A million attend Pope's open-air Milan Mass

 

Pope Benedict XVI has celebrated an open-air Mass for a million followers, capping three days of activities in Milan, Italy, aimed at showing support for the family.

Fitting his theme of strengthening the institution, the Pope recalled last night his own childhood in Germany in a house filled with music, big Sunday lunches and shared liturgical readings to strengthen the family faith.

"To tell the truth," the Pope said, responding to a question about his youth from a young Vietnamese girl during a meeting with families last night, "if I try to imagine a little how it will be in heaven, it seems to be the time of my youth, of my childhood."

Benedict recalled lots of singing in his childhood home in Bavaria, not far from Salzburg, and of long walks in the woods.

"In a word, we were one heart and one soul, with many shared experiences, even if the times were difficult," the pontiff said.

Families from places as far-flung as Greece, Madagascar and Brazil shared their personal challenges in balancing work and family life and sought advice from the pontiff.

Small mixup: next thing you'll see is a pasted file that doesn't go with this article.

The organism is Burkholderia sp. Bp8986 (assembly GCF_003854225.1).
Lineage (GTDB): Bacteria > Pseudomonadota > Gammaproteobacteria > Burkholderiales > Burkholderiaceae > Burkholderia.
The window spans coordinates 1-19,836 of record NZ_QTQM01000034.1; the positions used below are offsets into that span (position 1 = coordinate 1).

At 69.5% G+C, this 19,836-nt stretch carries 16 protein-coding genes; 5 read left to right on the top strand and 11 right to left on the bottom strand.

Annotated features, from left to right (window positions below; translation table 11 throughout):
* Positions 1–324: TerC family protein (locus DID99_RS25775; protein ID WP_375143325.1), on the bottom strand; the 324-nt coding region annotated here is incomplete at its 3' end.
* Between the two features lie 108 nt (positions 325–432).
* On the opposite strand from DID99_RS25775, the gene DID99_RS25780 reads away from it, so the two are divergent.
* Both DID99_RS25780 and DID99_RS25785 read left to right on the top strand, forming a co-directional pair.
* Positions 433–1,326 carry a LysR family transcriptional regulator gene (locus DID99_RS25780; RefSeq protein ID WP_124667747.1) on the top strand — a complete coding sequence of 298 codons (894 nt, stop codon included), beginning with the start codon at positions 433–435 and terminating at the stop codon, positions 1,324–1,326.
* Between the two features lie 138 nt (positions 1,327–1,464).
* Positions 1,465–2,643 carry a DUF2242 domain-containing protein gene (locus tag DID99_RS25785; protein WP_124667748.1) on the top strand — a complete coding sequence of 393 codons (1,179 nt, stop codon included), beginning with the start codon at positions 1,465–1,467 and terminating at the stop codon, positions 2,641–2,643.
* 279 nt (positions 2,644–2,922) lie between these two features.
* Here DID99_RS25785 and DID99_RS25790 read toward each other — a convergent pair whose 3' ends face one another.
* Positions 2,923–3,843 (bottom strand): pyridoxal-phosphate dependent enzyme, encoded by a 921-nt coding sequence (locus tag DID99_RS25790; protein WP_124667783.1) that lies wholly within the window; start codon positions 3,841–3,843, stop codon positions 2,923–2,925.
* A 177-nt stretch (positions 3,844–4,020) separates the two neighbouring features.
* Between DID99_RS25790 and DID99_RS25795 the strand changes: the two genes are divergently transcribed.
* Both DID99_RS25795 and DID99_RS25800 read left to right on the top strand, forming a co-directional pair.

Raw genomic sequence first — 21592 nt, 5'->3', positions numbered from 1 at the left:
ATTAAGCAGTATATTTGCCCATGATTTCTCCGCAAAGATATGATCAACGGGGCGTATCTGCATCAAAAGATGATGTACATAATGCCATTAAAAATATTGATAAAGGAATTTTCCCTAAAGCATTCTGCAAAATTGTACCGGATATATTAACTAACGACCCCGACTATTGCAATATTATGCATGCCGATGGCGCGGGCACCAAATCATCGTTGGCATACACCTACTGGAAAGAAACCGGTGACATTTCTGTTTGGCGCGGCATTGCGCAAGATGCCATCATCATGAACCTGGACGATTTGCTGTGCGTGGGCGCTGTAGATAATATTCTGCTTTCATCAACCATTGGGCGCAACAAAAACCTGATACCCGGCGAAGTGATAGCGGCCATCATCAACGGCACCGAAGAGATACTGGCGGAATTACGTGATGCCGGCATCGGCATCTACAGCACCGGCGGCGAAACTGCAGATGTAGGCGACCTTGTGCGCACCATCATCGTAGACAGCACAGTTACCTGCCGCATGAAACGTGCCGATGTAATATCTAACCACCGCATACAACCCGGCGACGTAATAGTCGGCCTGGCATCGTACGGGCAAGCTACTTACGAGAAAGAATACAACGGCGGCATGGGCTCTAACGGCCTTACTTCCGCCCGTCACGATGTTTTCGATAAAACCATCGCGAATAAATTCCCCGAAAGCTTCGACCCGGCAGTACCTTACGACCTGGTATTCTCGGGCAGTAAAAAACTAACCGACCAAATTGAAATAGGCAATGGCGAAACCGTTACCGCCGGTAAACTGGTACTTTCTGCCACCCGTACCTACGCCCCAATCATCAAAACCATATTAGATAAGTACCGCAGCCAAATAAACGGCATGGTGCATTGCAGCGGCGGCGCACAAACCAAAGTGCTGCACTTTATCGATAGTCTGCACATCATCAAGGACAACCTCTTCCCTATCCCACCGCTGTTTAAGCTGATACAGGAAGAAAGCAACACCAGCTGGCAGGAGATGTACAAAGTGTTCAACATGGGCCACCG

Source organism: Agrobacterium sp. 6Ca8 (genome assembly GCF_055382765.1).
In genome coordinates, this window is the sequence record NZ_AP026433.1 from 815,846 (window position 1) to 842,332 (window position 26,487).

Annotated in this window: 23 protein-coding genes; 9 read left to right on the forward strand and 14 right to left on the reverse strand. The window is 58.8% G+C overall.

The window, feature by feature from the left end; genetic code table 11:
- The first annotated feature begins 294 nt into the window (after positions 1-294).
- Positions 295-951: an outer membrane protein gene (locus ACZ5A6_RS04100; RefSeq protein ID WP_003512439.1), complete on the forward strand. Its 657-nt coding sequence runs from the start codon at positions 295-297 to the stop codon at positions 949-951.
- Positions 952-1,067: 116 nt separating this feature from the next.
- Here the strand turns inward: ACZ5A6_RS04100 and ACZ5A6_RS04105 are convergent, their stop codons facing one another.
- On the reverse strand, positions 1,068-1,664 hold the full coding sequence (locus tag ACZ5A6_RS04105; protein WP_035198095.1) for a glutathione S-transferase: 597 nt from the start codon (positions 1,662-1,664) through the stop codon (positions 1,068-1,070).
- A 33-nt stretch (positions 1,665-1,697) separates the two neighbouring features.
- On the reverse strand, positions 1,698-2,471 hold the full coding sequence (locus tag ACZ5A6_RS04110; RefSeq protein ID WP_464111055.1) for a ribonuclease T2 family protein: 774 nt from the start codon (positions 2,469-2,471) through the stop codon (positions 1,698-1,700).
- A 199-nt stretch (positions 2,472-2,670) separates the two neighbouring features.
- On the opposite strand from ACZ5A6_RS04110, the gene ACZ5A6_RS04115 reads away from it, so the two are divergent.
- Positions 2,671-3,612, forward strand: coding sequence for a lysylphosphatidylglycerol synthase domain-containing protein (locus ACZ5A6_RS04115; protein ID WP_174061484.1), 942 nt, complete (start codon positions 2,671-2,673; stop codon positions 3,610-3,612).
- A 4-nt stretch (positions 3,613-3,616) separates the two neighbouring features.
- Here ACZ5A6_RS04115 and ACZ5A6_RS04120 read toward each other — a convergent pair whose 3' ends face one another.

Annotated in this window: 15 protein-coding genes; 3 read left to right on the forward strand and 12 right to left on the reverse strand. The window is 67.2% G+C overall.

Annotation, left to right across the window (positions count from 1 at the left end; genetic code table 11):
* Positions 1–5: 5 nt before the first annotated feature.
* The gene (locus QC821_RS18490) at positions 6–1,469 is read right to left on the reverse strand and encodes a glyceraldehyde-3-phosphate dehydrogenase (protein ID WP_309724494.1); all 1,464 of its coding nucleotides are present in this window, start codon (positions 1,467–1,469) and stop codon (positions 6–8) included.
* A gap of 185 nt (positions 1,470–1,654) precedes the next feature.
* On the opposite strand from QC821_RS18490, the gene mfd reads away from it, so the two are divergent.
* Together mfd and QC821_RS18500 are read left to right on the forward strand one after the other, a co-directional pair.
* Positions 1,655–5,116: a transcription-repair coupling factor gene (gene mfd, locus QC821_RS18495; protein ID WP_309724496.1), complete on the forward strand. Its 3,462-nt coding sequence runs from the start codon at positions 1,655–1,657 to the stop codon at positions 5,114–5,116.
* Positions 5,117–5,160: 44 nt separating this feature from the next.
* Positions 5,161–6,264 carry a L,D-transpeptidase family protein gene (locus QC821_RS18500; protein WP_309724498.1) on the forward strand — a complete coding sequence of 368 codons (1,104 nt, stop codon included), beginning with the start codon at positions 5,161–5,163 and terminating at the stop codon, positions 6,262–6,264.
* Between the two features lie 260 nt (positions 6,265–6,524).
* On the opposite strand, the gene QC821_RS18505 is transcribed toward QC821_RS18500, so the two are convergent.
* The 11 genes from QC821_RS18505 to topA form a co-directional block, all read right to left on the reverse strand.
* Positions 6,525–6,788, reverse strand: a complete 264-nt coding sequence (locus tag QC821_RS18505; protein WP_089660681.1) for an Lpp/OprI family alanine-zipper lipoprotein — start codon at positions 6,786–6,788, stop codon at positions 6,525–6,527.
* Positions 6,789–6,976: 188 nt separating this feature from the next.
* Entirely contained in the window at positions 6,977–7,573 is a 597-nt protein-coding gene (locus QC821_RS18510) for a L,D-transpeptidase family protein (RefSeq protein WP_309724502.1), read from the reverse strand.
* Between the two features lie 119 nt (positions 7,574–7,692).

In his homily today, the Pope said the focus on making money undermines the family by creating an unjust society in which people focus primarily on their own selfish concerns.

Such thinking, he said, "creates ferocious competition, strong inequalities, degradation of the environment" and reduces family relationships "to fragile convergences of individual interests".

The Pope also remembered those who live in quake-stricken Emilia-Romagna, where 24 people died in two tremors more than a week apart last month. The pope today pledged 500,000 euro (£404,600) to families in severe need in the quake zone, which will be distributed through bishops in five diocese.

The Pope's three-day visit was viewed as a welcome respite from an embarrassing and damaging leaks scandal at the Vatican that has led to the arrest of the his personal butler.

AP

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